It seems I've been circling some sort of strange otter nexus, lately.
Kind of an odd statement, I know. But not too long ago, I was pleasantly surprised to find out that we have river otters in the Portland area. And no - I'm not talking about the ones at the Oregon Zoo. Since receiving that bit of cheerful news, I've seen photos of Portlandian river otters posted to Facebook, watched my niece and nephews be captivated by the otters (both river and sea) at the Oregon Zoo, and - out of the blue - I had a chance to see an advance screening of Otter 501, a movie about sea otters living in Monterey Bay, in California. With all of these intersecting otter events, I decided it was time to learn a bit more about otters in Oregon.
First off - for anyone who doesn't already know - sea otters and North American river otters are two different critters. They belong to the same Family (Mustelidae) and Subfamily (Lutrinae), but their Genus and, of course, Species are different. The North American river otter's genus and species is Lontra canadensis, while the sea otter's is Enhydra lutris.
According to Wikipedia, the habitats of river otters and sea otters can overlap, because river otters can live along coastal shorelines and estuaries, as well as inland rivers. But sea otters are much bigger animals, tipping the scales at 30-100 pounds, as opposed to the river otters' 11-31 pounds adult weight.
Just like their classifications, the stories of these two animals' history in Oregon have similar beginnings, but not necessarily the same ending.
Let's look at the river otter first.
I guess I always had some vague idea that you wouldn't have to go too far out of the metro area to find a stream that could support a river otter population, but I just never thought that they were alive and well as close to downtown Portland as Oaks Bottom, or Smith and Bybee Lakes. Although the Willamette River has its share of pollution problems, they're apparently not at a level that would prevent river otters (which are very susceptible to environmental pollution) from existing, if not thriving in the area. Kudos to the various municipalities and organizations working to clean up the river since it hit its environmental low point sometime in the early-to-mid 1900s. A study by the USGS, which used otters as a "sentinel species" to judge the health of the Lower Columbia River found PCB levels in otters greatly reduced between 1979 and 1994. That same study, in 1994, "found a relatively dense river otter population throughout the study area, including the heavily polluted portion of the (Columbia) River within the Portland-Vancouver area."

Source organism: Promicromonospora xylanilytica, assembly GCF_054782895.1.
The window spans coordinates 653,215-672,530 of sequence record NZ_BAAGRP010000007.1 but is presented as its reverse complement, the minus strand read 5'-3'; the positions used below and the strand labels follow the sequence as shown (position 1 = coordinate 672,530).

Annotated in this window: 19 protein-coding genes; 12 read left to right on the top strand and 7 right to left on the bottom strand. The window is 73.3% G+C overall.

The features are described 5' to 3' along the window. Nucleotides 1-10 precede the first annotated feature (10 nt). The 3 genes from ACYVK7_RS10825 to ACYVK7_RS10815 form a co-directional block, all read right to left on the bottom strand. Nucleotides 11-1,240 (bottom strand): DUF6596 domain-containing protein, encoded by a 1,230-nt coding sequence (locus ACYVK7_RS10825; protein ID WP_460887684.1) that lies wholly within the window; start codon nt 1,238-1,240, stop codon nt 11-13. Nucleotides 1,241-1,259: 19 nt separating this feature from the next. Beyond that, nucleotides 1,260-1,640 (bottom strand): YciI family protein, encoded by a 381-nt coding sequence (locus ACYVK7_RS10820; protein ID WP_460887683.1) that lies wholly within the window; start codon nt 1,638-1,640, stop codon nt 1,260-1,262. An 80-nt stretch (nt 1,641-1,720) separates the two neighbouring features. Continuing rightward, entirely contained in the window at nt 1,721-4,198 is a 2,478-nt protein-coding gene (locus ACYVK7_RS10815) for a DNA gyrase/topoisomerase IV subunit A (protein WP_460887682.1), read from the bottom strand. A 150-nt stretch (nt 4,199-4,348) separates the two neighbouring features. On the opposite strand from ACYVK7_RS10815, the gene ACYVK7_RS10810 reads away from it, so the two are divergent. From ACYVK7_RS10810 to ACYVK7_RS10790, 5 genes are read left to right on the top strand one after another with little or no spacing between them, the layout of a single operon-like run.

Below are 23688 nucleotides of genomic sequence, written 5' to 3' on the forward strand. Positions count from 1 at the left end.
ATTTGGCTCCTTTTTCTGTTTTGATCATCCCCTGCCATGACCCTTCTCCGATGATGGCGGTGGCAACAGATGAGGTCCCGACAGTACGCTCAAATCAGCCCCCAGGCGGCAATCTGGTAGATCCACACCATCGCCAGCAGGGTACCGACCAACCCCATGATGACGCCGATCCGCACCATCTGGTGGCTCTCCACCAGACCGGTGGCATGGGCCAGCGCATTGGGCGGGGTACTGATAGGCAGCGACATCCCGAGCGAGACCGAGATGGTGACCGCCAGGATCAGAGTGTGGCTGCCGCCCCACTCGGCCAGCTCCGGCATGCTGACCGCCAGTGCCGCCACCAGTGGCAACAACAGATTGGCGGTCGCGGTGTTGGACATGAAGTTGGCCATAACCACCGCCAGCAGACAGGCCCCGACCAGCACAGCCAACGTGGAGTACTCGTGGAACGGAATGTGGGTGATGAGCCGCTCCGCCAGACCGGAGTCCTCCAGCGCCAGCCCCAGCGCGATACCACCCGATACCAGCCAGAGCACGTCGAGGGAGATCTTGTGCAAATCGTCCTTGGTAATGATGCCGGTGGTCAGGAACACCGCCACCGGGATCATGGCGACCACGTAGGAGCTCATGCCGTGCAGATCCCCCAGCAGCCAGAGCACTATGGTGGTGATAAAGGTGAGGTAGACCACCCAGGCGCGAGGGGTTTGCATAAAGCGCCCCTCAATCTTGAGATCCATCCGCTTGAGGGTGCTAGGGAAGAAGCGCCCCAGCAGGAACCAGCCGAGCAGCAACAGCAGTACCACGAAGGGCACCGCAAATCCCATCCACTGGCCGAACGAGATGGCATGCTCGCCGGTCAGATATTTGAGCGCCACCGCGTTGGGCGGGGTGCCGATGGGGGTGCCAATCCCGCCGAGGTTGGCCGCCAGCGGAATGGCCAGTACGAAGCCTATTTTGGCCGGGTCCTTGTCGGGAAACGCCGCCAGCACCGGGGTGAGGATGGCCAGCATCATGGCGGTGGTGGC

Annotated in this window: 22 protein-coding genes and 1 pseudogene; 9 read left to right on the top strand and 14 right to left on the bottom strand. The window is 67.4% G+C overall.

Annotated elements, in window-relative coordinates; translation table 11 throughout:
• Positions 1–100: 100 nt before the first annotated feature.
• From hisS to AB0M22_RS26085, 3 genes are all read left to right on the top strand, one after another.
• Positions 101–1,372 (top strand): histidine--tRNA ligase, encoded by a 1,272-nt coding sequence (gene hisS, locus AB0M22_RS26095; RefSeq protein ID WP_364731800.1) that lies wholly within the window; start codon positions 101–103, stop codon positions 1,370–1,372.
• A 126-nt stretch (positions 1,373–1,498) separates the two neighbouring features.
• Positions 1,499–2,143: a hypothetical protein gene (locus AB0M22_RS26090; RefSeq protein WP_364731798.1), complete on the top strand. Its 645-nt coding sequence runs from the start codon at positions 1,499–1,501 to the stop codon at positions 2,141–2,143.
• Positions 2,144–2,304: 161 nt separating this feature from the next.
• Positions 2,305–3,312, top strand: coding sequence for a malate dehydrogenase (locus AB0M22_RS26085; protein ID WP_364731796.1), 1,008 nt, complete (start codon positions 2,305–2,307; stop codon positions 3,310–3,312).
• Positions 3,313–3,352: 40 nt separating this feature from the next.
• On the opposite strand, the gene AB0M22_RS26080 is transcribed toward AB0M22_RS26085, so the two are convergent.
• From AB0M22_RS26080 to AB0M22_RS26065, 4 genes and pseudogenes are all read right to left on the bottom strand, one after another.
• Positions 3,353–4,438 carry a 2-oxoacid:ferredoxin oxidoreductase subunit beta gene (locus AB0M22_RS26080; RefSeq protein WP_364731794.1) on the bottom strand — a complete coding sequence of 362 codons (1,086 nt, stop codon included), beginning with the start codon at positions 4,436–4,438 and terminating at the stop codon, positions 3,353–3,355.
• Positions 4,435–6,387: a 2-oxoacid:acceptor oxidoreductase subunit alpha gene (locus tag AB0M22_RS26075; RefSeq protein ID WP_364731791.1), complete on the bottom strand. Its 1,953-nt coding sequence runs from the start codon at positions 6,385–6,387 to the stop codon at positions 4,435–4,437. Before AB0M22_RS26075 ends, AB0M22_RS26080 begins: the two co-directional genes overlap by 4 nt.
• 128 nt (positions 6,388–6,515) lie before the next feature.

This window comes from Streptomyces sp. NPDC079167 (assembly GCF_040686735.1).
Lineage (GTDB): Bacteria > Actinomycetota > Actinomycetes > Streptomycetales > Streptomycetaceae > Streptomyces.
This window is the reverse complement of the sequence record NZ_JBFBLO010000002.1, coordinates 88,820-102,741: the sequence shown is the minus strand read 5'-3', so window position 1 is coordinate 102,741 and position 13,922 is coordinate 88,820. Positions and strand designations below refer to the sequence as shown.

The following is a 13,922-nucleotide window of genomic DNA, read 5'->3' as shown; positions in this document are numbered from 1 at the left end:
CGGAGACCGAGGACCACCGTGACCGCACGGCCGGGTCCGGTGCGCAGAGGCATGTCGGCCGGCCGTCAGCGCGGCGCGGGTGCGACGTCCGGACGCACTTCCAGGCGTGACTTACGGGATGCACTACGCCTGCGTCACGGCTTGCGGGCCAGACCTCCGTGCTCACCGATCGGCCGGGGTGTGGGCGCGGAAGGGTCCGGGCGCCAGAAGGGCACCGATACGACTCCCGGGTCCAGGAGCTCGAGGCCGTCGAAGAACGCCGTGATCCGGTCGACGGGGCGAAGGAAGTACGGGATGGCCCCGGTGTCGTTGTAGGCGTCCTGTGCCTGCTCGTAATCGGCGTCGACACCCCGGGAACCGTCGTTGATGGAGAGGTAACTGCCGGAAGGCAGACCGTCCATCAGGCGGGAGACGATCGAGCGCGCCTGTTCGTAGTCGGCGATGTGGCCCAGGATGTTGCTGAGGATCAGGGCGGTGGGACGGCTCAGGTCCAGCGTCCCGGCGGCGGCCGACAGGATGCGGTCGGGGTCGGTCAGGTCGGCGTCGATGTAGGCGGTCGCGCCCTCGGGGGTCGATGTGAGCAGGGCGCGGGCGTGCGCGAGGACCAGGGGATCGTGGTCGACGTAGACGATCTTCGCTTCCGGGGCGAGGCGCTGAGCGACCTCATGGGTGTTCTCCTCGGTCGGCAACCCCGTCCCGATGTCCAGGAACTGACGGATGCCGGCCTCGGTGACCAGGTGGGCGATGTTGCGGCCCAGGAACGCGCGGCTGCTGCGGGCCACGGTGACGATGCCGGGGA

Like most fur-bearing mammals in North America, the river otter populations greatly declined as a result of the fur trade. Habitat loss and pollution has reduced their numbers even further. But as long as we continue to clean up our rivers, and protect vital natural areas along the Willamette and Columbia Rivers in the metro area, river otters should have a bright future here.
No so for sea otters in Oregon. The future remains to be seen (funny thing about the future), but there are currently no Oregon sea otter populations outside the Oregon Zoo and the Oregon Coast Aquarium. This is a direct result of the fur trade. The thick fur (the thickest of any mammal) that keeps sea otters insulated in the frigid Pacific Ocean, became a major target for the fur trade - expanding from Russia in the early 18th century, through the Aleutian Islands, and south along the west coast of North America in the late 18th and early 19th centuries. By 1911, perhaps only 1,000–2,000 individuals remained in the wild. Fearing extinction (finally), the United States, along with Russia, Japan, and Great Britain (for Canada) signed the Treaty for the Preservation and Protection of Fur Seals, which included a moratorium on the sea otter harvest.